Miners and the state look to find each other

Global mining giant Anglo American has argued that mining is 'not a panacea' and should not be seen as ‘a silver bullet for all of South Africa’s socioeconomic challenges’. (Oupa Nkosi, M&G)

Global mining giant Anglo American has argued that mining is 'not a panacea' and should not be seen as ‘a silver bullet for all of South Africa’s socioeconomic challenges’. (Oupa Nkosi, M&G)

The Gallagher Estate dust may have settled, but the policy outlook for the mining industry is no less murky after resolutions from the recent ANC policy conference on the economy provided ­little clarity on what the future may hold for a sector so pivotal to South ­Africa's economy.

But for all the criticism levelled at the ANC's policy proposal on state involvement in the minerals sector (Sims) and the political brinkmanship that featured in the debates on economic policy - notably calls for wholesale nationalisation – the document has achieved one thing at least: it is forcing the mining industry to re-examine itself and its role in the economic development of South Africa.

Calls from influential mining figures such as AngloGold Ashanti chief executive Mark Cutifani, who argued for greater involvement by mining houses in the debate on the future of the sector ahead of the ANC's national conference in Mangaung in December, is evidence of this shift.

It is also evident in global major Anglo American's detailed response to the ANC report. The company argued for structured dialogue on the issues the report raised.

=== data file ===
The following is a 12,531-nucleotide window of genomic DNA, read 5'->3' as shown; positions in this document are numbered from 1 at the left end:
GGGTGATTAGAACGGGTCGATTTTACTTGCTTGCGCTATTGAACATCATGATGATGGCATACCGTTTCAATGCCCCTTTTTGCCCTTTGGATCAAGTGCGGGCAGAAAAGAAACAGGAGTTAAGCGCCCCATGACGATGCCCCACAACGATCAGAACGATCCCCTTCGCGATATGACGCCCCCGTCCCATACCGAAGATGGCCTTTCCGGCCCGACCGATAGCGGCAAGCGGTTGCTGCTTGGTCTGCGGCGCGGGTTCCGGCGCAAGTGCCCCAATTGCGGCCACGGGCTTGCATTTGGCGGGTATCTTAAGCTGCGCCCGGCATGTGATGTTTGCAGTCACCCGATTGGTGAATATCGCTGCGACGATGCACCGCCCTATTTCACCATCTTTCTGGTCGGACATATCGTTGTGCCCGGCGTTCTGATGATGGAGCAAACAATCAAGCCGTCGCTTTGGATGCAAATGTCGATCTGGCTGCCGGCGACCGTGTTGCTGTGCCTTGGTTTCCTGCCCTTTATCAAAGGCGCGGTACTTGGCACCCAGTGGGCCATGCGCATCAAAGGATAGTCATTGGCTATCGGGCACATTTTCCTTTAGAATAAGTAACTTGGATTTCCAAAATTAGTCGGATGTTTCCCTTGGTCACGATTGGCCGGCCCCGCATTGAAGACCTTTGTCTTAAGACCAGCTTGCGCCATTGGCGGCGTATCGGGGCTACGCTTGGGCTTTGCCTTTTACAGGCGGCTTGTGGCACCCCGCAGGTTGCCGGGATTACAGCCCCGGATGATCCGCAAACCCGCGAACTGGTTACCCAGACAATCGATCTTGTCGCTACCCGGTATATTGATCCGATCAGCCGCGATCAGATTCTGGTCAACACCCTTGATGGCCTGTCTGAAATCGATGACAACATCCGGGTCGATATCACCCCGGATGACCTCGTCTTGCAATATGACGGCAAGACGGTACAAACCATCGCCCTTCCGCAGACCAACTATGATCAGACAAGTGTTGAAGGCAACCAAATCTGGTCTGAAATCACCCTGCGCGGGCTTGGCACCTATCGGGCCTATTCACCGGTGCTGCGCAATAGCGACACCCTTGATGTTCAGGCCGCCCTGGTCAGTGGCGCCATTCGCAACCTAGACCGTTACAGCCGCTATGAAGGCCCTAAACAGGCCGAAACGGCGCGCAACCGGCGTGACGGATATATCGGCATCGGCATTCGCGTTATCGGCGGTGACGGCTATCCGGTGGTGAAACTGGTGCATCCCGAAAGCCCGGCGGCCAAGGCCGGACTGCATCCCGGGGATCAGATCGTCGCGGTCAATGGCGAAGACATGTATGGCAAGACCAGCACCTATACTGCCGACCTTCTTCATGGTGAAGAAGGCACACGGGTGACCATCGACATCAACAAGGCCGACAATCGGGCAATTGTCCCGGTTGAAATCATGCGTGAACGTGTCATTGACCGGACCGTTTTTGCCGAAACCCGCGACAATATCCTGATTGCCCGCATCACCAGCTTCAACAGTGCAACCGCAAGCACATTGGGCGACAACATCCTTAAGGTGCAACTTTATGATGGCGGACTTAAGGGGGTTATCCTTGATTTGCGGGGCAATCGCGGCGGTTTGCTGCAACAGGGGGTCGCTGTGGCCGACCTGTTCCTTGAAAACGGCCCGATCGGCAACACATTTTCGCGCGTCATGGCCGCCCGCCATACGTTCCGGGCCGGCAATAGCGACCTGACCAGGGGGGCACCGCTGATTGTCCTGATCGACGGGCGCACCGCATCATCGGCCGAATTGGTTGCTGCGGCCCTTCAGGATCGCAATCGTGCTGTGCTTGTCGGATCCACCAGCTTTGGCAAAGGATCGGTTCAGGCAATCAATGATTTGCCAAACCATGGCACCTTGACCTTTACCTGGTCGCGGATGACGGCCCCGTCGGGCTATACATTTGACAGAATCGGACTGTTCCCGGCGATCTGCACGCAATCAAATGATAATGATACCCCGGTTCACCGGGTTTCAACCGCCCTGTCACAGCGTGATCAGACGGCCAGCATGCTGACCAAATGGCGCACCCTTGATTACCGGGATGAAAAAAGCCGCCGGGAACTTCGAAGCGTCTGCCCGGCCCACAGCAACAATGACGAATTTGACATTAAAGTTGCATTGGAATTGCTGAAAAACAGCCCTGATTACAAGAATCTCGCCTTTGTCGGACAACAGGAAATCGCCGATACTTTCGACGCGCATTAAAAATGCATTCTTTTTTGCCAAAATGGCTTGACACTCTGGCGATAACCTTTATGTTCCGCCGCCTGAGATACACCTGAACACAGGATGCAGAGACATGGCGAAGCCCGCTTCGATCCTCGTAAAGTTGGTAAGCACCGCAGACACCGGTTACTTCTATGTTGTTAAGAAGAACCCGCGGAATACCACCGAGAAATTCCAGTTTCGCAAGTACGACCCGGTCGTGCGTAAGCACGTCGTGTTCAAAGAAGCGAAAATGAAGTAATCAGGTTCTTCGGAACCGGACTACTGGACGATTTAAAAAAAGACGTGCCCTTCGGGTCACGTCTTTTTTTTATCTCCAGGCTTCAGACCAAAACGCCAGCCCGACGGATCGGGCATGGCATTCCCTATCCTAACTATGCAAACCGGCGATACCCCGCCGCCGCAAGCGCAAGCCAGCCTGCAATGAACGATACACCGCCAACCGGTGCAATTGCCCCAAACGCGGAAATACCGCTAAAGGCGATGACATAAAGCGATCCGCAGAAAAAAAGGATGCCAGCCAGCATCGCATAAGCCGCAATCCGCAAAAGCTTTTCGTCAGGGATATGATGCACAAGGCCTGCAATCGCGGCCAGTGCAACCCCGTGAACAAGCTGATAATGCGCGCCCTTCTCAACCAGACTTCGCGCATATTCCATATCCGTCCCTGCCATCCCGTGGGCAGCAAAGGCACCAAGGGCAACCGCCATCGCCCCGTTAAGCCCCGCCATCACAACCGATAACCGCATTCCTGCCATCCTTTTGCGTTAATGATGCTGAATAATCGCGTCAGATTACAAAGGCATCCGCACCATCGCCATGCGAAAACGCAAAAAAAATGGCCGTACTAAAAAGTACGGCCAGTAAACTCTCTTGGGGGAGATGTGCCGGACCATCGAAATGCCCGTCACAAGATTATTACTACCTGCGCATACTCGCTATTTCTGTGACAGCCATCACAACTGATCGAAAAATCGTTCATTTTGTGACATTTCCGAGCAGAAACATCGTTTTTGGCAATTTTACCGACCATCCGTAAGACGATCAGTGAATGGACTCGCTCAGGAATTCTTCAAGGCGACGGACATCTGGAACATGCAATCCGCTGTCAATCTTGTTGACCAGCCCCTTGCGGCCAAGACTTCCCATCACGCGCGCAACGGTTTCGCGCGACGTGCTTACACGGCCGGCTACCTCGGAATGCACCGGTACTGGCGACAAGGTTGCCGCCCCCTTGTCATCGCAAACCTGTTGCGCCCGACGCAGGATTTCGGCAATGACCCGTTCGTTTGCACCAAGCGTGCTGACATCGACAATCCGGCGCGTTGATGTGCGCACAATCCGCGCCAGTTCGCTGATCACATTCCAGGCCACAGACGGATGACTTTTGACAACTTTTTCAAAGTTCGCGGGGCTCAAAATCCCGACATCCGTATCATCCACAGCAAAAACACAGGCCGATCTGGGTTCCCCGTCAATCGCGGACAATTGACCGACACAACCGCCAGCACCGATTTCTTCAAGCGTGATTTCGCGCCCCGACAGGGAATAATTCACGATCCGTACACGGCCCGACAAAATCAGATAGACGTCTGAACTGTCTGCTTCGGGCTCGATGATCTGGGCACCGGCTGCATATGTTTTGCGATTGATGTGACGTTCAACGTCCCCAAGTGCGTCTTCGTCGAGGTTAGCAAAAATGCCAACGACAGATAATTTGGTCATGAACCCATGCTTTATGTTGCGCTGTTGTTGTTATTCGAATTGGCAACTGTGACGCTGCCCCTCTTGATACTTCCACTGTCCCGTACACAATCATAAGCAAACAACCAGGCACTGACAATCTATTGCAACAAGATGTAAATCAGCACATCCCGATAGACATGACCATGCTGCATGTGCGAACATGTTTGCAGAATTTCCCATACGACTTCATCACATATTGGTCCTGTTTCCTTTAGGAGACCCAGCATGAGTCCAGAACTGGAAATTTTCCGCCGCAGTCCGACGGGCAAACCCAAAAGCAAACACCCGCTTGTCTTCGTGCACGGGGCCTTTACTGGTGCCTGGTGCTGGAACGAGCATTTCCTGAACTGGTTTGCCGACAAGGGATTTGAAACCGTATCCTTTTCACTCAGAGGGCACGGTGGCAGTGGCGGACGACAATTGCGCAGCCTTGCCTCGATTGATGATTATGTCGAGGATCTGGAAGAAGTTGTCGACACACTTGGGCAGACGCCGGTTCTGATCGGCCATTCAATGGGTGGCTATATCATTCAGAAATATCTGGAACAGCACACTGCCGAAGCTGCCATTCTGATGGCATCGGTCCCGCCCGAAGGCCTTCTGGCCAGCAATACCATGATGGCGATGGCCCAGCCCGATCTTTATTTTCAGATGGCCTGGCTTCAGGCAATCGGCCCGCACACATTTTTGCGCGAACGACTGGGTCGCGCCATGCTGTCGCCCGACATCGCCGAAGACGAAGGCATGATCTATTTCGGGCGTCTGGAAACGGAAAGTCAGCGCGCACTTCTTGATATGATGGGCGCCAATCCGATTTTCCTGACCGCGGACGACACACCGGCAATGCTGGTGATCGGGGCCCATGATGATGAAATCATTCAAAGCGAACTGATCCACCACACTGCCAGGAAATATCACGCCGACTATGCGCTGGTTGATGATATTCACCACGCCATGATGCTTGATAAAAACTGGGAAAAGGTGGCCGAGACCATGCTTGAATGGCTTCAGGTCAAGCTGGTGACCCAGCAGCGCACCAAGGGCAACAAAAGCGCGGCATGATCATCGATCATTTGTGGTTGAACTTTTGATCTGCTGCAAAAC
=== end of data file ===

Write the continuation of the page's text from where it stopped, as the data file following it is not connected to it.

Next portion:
"The Sims report has forced the mining industry to examine its developmental contribution and this is a healthy achievement," the company said.

It is not surprising, then, that the industry looks set to continue talks with the ANC and government leaders in the months leading up to Mangaung, where the policy resolutions will be given flesh.

Some kind of high-level rapprochement is clearly necessary.

The industry has a history of exploitation and environmental degradation to answer for and it has not sufficiently transformed as far and as quickly as the government would like. At the same time, the space in which mining companies have to achieve these goals and remain competitive is directly linked to how easy it is for them to grow and reinvest profits into local operations and communities.

The local industry has missed a commodities boom cycle, thanks in large part to infrastructure backlogs, energy constraints and a regulatory regime that has been characterised by inefficiencies and delays.

High-level dialogue between senior ANC leaders, the mining industry and the government is potentially on the horizon, the Mail & Guardian understands, although it is unclear what form these discussions might take.
It is also unclear what can be achieved given the internal battles that will plague the ANC as it heads towards Mangaung – particularly if contestation over economic policy becomes a proxy for factional leadership battles, derailing what could otherwise be informed debate.

Critical challenges
The Anglo American document is an example of what at least one major company, and possibly other players, view as critical challenges that have hampered the industry. It also includes what positive proposals can be brought to the table.

Crucially, it argues that mining is "not a panacea" and should not be seen as "a silver bullet for all South Africa's socioeconomic ills".

The gains that the Sims report assumes, Anglo argues, are predicated "on one consistent fundamental – a growing mining industry".

The resource-rent taxes proposed in the report assumes a consistently thriving wealthy industry, unhindered by the cyclical nature of the commodities market.

Anglo American identified four constraints to that growth, which policy­makers should prioritise in the state's efforts. They are policy uncertainty, regulatory inefficiencies, infrastructure bottlenecks and skills deficiencies.

Strategic nationalisation